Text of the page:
Fraternity of peoples
Fraternity of peoples (Russian language: Дружба народов, druzhba narodov) is a concept advanced by Marxist social class theory. According to Marxism, nationalism is only a tool of the ruling class, used to keep the working class divided and thus easier to control and exploit. With the success of class struggle (i.e. the abolition of social classes), the natural brotherhood of all workers would make the idea of separate nations obsolete. The concept of the fraternity of the peoples is often opposed to "bourgeois cosmopolitanism".
The Tsarist Russian Empire was dubbed the "prison of the peoples" ("Тюрьма народов") by Lenin. The Soviet Union, which replaced the empire, proclaimed that the goal of its national policy was to forge a new national entity, the "Soviet people". Even though the USSR often claimed to make significant progress on that path, its dissolution put an end to that goal.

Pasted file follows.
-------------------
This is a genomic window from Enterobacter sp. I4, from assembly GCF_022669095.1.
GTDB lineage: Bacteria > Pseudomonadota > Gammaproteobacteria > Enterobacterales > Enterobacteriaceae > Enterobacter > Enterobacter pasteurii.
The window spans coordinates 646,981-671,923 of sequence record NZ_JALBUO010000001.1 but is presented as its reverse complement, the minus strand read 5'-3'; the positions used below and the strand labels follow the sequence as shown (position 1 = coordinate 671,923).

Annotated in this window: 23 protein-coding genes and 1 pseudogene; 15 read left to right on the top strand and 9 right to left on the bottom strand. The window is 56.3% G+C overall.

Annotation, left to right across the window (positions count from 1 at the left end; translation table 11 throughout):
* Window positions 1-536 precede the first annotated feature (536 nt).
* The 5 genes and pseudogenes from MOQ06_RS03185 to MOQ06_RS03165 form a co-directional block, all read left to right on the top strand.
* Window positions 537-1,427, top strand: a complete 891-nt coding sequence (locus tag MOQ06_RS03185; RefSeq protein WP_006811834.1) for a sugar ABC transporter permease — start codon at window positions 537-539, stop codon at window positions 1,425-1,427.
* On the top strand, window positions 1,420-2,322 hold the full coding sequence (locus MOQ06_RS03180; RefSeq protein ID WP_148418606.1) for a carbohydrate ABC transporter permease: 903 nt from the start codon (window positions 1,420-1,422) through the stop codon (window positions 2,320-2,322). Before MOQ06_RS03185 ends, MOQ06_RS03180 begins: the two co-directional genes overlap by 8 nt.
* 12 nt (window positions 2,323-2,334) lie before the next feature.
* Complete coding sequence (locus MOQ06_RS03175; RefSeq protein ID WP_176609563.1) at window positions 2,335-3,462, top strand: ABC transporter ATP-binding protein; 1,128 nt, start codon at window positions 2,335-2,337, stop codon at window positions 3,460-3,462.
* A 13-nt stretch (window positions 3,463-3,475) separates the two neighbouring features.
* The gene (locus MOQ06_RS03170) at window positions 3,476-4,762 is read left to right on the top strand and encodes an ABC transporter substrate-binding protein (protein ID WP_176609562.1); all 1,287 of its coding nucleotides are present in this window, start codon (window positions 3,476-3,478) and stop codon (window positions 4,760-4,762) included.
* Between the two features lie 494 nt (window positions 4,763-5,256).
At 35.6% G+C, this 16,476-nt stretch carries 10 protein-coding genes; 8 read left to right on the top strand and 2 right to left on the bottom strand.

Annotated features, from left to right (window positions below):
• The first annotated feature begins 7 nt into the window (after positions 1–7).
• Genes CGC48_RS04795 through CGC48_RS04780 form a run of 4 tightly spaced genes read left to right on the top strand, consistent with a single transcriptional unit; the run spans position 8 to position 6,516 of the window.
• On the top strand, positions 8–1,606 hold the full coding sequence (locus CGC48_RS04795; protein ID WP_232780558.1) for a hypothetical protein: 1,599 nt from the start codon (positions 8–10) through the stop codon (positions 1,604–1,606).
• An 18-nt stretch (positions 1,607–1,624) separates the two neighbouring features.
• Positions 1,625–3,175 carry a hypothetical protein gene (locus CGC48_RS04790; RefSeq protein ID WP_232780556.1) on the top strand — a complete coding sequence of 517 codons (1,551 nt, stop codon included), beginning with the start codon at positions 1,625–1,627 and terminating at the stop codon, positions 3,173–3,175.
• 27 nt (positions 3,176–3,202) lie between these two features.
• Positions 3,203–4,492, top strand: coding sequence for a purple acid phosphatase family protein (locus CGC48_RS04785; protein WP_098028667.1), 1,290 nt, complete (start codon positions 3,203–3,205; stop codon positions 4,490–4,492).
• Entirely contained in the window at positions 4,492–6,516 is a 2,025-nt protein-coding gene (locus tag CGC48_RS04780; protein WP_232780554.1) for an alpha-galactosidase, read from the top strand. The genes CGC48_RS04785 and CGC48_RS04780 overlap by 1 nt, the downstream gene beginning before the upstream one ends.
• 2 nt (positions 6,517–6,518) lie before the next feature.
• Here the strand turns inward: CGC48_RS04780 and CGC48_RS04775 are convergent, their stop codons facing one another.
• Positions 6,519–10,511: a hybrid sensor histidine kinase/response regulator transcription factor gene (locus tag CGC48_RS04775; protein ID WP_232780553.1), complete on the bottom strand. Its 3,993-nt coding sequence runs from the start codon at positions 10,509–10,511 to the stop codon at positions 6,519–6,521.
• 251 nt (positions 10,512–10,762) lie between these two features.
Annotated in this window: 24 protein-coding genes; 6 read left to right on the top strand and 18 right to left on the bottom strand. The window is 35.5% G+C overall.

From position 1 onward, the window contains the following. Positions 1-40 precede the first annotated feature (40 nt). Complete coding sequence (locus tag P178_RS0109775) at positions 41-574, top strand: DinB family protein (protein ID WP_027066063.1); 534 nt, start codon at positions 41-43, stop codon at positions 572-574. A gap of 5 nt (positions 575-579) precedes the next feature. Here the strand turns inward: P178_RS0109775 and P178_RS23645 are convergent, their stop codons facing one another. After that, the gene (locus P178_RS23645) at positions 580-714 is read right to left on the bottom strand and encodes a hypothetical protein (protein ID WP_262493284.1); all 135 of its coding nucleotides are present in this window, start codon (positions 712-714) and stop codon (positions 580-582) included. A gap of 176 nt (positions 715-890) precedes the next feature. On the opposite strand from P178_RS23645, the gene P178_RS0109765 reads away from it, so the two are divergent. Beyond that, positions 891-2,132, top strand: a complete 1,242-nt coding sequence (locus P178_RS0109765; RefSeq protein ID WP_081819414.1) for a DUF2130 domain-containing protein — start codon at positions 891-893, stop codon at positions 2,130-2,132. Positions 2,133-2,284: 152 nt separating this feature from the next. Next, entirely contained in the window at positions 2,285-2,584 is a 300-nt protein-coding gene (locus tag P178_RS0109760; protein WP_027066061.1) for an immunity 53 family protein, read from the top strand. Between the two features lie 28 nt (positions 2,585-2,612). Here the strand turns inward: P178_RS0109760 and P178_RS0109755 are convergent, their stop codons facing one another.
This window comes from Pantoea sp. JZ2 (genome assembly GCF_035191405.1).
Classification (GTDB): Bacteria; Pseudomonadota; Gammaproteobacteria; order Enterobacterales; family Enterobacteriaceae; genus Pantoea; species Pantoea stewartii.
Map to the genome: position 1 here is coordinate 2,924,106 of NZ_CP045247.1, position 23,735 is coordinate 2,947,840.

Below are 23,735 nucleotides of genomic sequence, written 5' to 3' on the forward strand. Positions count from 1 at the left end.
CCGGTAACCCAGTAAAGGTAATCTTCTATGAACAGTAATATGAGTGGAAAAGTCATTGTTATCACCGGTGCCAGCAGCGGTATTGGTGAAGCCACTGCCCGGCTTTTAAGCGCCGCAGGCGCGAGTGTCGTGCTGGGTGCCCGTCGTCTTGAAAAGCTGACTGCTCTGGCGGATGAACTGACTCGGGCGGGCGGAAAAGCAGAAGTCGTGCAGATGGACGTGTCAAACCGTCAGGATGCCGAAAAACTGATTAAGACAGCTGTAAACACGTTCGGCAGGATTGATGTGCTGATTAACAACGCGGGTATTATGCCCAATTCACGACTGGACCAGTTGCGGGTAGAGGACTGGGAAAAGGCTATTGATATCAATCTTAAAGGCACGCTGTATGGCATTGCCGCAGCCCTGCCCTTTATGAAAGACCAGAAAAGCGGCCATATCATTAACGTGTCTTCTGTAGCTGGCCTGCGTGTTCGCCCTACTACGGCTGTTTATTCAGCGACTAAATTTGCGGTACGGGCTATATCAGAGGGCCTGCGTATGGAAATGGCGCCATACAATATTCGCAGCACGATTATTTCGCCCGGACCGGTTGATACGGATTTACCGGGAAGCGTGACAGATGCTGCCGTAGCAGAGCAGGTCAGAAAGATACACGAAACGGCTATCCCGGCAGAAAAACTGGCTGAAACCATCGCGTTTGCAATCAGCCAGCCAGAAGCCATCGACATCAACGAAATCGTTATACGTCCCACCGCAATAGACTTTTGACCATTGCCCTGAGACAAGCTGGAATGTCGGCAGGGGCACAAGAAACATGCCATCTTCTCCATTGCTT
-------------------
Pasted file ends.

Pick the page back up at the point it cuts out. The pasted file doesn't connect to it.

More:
- The expression "prison of the peoples" was first applied to pre-revolutionary Tsarist Russia in the 1840s by De Custine's critical book La Russie en 1839. It was later taken up by Alexander Herzen, and the goal of demolishing this "prison of the peoples" became one of the ideals of the Russian Revolution. Ironically, the same expression was adopted decades later by the dissident movement against the so-called Soviet Empire.
- On the National Pride of the Great Russians article by Lenin
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